Group II intron Small post-transcriptionally splicing (splicing occurs in the pre-mRNA), restriction endonuclease encoding element
IStron intein Chimeric ribozyme consisting of a group I intron linked to an IS605 like transposase Small post-translational splicing (splicing occurs in the polypeptide), endonuclease encoding element. Will home to allelic site.

a; not all reported elements have been shown to be mobile

IS classification system proposed in 2008

Likewise, a number of different types of IS derivatives also began to be identified and the ISfinder nomenclature scheme was extended to these distinct forms [11] and now including terms and definitions for MICs (Mobile Insertion Cassette), composed of passenger genes but no transposase, MITES (Miniature Inverted repeat Transposable Element), which are short IS-related elements with no internal open reading frame but which, like most ISs, transposons and MICs, include IS-like extremities and tIS which are IS into which passenger genes have been incorporated. It is important to note that a single IS might in principle be represented in all four forms (Table 3)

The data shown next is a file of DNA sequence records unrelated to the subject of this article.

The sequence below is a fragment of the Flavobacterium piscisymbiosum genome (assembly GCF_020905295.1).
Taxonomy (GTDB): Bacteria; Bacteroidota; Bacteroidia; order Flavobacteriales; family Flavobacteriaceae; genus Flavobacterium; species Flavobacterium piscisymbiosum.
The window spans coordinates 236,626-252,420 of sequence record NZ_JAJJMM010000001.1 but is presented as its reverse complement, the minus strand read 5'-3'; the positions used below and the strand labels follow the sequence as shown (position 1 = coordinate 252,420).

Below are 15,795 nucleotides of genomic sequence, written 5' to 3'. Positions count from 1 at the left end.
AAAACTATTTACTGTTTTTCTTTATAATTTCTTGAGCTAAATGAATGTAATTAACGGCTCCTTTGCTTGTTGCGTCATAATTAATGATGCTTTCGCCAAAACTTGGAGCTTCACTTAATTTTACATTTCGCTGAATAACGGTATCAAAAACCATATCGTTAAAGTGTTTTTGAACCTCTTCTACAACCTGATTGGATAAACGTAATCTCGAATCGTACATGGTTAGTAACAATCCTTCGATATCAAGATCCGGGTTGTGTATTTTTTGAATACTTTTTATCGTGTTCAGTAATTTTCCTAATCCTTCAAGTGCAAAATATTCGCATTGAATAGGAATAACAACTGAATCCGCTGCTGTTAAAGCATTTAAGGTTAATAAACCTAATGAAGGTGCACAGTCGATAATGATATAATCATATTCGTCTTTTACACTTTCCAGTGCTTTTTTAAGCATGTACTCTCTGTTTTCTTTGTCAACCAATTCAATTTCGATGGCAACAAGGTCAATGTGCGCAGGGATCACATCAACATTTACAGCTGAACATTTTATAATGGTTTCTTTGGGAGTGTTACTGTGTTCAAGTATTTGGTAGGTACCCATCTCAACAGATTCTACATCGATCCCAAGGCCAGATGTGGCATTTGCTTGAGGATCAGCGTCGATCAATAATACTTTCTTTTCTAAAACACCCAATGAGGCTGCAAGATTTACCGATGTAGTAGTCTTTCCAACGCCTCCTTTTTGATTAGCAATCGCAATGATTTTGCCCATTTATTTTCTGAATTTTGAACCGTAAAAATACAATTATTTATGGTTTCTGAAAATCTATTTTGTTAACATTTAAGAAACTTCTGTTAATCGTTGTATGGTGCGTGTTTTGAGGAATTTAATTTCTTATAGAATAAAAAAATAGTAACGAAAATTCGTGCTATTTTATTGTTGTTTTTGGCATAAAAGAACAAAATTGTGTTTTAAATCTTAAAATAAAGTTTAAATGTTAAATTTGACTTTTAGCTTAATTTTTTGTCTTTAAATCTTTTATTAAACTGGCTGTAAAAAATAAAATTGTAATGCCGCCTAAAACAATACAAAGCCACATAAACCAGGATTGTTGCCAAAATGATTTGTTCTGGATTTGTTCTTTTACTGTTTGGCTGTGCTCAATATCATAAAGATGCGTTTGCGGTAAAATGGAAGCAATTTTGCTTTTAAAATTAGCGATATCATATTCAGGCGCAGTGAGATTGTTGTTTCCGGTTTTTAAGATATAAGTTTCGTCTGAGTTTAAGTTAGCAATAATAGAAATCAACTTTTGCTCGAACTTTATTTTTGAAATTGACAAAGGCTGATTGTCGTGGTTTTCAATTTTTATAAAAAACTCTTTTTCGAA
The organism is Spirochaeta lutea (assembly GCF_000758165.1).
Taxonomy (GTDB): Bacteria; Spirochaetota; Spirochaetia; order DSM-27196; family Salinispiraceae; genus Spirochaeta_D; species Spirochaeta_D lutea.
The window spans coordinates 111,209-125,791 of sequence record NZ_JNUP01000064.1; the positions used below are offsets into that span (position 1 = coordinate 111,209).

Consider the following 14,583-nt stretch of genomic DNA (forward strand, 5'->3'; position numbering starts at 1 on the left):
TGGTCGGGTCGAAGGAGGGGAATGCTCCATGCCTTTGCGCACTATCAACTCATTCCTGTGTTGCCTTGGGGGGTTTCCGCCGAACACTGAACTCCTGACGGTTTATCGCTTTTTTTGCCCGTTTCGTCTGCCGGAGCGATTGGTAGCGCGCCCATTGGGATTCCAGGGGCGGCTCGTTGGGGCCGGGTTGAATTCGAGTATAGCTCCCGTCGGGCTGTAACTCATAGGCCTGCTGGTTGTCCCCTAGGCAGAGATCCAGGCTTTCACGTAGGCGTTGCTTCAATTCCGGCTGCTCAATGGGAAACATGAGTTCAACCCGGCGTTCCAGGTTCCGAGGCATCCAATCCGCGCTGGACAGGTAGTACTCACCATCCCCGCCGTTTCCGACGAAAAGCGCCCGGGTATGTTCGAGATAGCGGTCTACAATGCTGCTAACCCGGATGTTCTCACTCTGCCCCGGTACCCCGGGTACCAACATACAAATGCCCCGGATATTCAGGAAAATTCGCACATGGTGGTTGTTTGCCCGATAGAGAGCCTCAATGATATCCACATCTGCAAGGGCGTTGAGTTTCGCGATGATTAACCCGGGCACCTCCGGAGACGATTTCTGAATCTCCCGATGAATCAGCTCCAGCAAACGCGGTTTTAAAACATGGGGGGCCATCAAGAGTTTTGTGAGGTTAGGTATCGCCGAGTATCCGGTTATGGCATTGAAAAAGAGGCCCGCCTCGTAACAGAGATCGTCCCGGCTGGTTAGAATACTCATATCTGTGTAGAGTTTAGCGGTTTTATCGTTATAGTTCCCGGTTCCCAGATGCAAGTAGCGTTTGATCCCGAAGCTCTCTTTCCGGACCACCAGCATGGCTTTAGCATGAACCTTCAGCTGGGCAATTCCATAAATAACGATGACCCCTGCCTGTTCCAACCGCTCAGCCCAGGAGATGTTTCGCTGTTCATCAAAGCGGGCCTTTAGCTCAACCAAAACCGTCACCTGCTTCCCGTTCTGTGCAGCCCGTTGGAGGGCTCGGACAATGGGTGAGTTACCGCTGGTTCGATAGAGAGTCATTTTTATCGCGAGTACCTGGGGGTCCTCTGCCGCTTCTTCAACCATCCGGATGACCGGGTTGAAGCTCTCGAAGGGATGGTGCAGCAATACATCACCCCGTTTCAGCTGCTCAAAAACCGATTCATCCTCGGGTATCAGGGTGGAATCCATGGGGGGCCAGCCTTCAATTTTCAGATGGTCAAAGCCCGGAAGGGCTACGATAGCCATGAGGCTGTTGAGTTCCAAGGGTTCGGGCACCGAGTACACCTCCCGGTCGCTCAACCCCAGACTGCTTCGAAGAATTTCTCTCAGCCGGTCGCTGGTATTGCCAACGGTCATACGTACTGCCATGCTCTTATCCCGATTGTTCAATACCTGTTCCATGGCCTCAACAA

Table 3. IS classification system proposed by Siguier et al., 2008
Extremities Transposase Passenger genes
MITE yes no no
IS yes yes no
tIS yes yes yes
MIC yes no yes

IS identification

Fig.5.1. Results of Markov Cluster (MCL) Analysis. Each circle represents an individual IS transposase amino acid sequence. a) Inflation factor of 1.2, score >30 (links with scores of less than 30 were removed). IS1 family: blue circles. IS1595 family: green circles. b) The inflation factor of 2 increases stringency and separates each major group into groups. The IS1 family generated the ISMhu11 group (magenta). The IS1595 family separated into four groups: IS1595 (green), IS1016 (yellow), ISPna2 (blue-green), and ISH4 (light blue). c) Gradually reducing the weakest links between groups (Inflation factor 2, score >140) further divided the IS1595 family into 4 additional groups (IS1595, ISSod1, ISNwi1, and ISNha5).